Things That Gain from Disorder
By Nassim Nicholas Taleb
Random House, 518 pages, $33
IF modernity can be characterized in part by a tendency toward ordering, prediction and systematization, then it is little wonder that Nassim Nicholas Taleb displays a marked fondness for ancient writers.
Best known for his 2007 book The Black Swan, an investigation of low-probability, high-impact events, the Lebanese-American author and academic again mixes formal philosophy with on-the-street pragmatism.
The "antifragile" is anything, according to Taleb, that improves from shocks, random stressors or a lack of information. This is in contrast to the fragile or robust, which are either hurt or remain unchanged in response to pressures.
Taleb, a former trader who became independently wealthy during the 2008 financial crisis, is able to speak with authority on fragile systems.
His overarching goal is to encourage the development of systems that do not require faultless prediction but instead operate under opaque conditions. Without regard for traditional disciplinary boundaries, Taleb traverses biology, architecture, business, economics and medicine in his endeavour to identify and rectify hidden fragilities.
There is much to appreciate here. At its best, Antifragile is a plea for radical honesty: to see the world as it is, not how we wish it to be, and to acknowledge the limits of our ability to definitively identify and control the random. Antifragile presents both pragmatic and theoretic discussion, and the chapter on ethics is particularly powerful.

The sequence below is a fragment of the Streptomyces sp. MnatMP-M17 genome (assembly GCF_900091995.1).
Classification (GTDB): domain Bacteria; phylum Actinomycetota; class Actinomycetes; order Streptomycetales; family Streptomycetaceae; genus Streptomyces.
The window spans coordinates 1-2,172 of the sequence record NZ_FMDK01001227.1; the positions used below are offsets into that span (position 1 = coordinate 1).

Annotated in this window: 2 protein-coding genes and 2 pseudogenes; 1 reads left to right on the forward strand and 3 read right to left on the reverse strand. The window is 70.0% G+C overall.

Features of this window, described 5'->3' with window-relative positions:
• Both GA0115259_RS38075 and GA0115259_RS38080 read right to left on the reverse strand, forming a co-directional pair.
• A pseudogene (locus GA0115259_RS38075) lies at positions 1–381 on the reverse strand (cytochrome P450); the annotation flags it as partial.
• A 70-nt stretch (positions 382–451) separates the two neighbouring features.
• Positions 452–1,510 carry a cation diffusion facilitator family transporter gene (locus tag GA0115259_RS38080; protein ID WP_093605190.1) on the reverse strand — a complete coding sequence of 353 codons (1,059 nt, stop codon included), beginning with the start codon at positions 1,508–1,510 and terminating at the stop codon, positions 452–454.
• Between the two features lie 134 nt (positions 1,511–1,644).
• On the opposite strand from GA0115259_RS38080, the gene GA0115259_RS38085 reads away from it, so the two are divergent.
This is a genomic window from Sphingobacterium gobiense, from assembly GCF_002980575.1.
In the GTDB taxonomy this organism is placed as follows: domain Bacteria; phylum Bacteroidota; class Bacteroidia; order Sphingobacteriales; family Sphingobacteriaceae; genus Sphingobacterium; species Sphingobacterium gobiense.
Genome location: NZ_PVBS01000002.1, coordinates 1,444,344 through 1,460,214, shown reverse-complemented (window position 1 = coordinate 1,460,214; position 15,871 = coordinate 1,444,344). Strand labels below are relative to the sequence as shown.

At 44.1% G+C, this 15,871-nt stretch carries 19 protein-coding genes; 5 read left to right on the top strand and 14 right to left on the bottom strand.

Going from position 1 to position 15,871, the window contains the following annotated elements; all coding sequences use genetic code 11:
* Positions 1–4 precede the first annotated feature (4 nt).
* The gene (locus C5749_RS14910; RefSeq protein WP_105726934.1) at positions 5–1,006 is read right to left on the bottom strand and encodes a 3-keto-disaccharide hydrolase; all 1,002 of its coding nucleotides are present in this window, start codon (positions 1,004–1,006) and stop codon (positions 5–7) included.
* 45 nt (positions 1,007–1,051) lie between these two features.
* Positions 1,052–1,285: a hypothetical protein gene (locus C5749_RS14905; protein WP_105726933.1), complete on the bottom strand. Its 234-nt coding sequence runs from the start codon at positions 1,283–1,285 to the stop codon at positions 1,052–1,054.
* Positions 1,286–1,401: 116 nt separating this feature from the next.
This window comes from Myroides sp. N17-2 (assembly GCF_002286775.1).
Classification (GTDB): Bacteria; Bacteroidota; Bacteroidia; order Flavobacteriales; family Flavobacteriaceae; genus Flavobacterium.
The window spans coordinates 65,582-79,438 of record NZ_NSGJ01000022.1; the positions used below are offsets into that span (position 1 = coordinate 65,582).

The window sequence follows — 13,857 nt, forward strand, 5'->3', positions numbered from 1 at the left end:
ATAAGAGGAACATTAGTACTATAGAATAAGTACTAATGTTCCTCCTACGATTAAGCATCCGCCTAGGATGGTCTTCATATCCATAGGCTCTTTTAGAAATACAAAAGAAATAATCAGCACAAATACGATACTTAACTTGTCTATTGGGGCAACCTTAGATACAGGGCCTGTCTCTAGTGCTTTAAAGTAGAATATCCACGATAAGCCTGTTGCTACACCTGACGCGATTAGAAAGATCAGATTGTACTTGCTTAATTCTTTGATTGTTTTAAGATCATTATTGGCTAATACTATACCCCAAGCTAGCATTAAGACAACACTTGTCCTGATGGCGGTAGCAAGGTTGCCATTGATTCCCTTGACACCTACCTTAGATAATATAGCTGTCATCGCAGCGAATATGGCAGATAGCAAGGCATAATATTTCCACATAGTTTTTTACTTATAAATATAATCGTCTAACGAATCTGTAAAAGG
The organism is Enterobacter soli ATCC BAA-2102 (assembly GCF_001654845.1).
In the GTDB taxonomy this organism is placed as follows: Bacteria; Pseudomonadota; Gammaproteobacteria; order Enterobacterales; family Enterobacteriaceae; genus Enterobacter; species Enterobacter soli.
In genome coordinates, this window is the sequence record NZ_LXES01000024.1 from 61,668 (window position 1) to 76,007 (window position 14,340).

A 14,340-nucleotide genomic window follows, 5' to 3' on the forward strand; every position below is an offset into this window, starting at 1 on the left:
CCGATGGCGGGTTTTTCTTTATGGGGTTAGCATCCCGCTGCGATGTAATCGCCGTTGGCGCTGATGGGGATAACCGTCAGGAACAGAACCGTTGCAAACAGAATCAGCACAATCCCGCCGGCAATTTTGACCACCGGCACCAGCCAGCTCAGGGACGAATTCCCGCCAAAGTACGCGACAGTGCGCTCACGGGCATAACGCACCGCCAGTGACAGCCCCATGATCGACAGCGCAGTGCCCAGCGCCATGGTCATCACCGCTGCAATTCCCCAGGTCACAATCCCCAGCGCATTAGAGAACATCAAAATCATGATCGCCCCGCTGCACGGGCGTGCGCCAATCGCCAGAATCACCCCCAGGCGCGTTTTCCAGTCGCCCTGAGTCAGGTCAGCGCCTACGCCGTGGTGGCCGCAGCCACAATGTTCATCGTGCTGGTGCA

Taleb makes a very convincing case for adopting an antifragile perspective in the realms of medicine, biology and economics. Consider the abundance of information on health and medical treatments available to the average person. Taleb argues that this has lead not to improvements but to over-intervention with unforeseen, often dangerous side-effects.
His solution is simple and elegant: reserve treatment for severe cases with obvious, definitive benefits and allow the body's own resources to address less significant illnesses. A very similar argument is found in other areas. Not surprisingly, Taleb is against governments stabilizing faltering businesses, preferring to let the stronger, more competitive survive.
At times it becomes difficult to maintain enthusiasm reading Antifragile. At over 500 pages, one gets the sense that a crisper, leaner version might be less repetitive and more engaging.
Taleb's abundant sense of humour helps, but an element of self-indulgence remains. This too is evident in the degree of self-reference. The reader, whether interested or not, will learn much about Taleb's personal preferences and idiosyncrasies.
Off-the-cuff attacks on both specific people and generalized fields abound. Taleb is never shy of leading with his chin, even if this risks pettiness or reductive thinking.
Problematic too is the lack of footnotes. There are literally dozens of claims on everything from the health effects of bicycling to cultural practice that are not easily verified.
Considering the breadth of Taleb's argument, it is interesting that he never hits upon language as one of the most antifragile systems. Nevertheless, Antifragile is a powerful, persuasive work by a writer who is clearly well-read and possessed of diverse interests.
It is at times a slog and the reader will learn far more about Taleb's antipathies than they might wish, but will also find a window opened to seeing the world from a fascinating perspective that is, one hopes, more resilient in the face of the random and unexpected.
Jarett Myskiw is a Winnipeg teacher.